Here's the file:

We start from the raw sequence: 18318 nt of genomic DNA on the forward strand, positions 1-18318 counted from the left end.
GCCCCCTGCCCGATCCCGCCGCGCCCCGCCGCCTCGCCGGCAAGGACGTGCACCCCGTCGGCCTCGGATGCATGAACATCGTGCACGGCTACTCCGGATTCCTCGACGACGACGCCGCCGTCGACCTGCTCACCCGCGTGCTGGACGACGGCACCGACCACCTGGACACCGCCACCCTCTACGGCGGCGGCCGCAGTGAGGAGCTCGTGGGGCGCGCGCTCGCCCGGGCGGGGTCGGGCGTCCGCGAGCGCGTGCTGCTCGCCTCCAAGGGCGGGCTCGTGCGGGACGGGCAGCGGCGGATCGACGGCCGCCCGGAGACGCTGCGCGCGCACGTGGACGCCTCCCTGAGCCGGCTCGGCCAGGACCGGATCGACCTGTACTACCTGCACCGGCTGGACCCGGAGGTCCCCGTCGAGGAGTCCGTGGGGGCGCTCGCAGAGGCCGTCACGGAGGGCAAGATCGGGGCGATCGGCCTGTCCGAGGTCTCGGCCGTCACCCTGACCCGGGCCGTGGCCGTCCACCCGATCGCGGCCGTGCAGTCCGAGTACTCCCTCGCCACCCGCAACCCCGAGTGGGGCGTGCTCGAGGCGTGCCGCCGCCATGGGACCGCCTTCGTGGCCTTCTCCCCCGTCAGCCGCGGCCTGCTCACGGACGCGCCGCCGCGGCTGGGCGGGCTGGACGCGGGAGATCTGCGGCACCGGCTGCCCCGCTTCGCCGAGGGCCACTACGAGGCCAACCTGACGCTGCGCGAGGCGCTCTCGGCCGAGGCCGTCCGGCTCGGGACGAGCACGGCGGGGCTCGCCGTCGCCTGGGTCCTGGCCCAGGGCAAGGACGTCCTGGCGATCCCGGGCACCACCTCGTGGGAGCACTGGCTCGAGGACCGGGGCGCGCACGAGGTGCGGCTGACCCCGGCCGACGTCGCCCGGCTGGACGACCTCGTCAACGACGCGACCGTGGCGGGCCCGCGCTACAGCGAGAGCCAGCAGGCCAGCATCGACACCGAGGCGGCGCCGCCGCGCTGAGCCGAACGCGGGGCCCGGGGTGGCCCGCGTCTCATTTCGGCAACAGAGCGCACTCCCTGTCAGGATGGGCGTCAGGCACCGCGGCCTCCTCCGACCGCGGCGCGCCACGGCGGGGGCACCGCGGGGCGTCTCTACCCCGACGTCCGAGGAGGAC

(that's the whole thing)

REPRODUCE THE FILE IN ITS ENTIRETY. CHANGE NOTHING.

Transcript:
We start from the raw sequence: 18318 nt of genomic DNA on the forward strand, positions 1-18318 counted from the left end.
GCCCCCTGCCCGATCCCGCCGCGCCCCGCCGCCTCGCCGGCAAGGACGTGCACCCCGTCGGCCTCGGATGCATGAACATCGTGCACGGCTACTCCGGATTCCTCGACGACGACGCCGCCGTCGACCTGCTCACCCGCGTGCTGGACGACGGCACCGACCACCTGGACACCGCCACCCTCTACGGCGGCGGCCGCAGTGAGGAGCTCGTGGGGCGCGCGCTCGCCCGGGCGGGGTCGGGCGTCCGCGAGCGCGTGCTGCTCGCCTCCAAGGGCGGGCTCGTGCGGGACGGGCAGCGGCGGATCGACGGCCGCCCGGAGACGCTGCGCGCGCACGTGGACGCCTCCCTGAGCCGGCTCGGCCAGGACCGGATCGACCTGTACTACCTGCACCGGCTGGACCCGGAGGTCCCCGTCGAGGAGTCCGTGGGGGCGCTCGCAGAGGCCGTCACGGAGGGCAAGATCGGGGCGATCGGCCTGTCCGAGGTCTCGGCCGTCACCCTGACCCGGGCCGTGGCCGTCCACCCGATCGCGGCCGTGCAGTCCGAGTACTCCCTCGCCACCCGCAACCCCGAGTGGGGCGTGCTCGAGGCGTGCCGCCGCCATGGGACCGCCTTCGTGGCCTTCTCCCCCGTCAGCCGCGGCCTGCTCACGGACGCGCCGCCGCGGCTGGGCGGGCTGGACGCGGGAGATCTGCGGCACCGGCTGCCCCGCTTCGCCGAGGGCCACTACGAGGCCAACCTGACGCTGCGCGAGGCGCTCTCGGCCGAGGCCGTCCGGCTCGGGACGAGCACGGCGGGGCTCGCCGTCGCCTGGGTCCTGGCCCAGGGCAAGGACGTCCTGGCGATCCCGGGCACCACCTCGTGGGAGCACTGGCTCGAGGACCGGGGCGCGCACGAGGTGCGGCTGACCCCGGCCGACGTCGCCCGGCTGGACGACCTCGTCAACGACGCGACCGTGGCGGGCCCGCGCTACAGCGAGAGCCAGCAGGCCAGCATCGACACCGAGGCGGCGCCGCCGCGCTGAGCCGAACGCGGGGCCCGGGGTGGCCCGCGTCTCATTTCGGCAACAGAGCGCACTCCCTGTCAGGATGGGCGTCAGGCACCGCGGCCTCCTCCGACCGCGGCGCGCCACGGCGGGGGCACCGCGGGGCGTCTCTACCCCGACGTCCGAGGAGGAC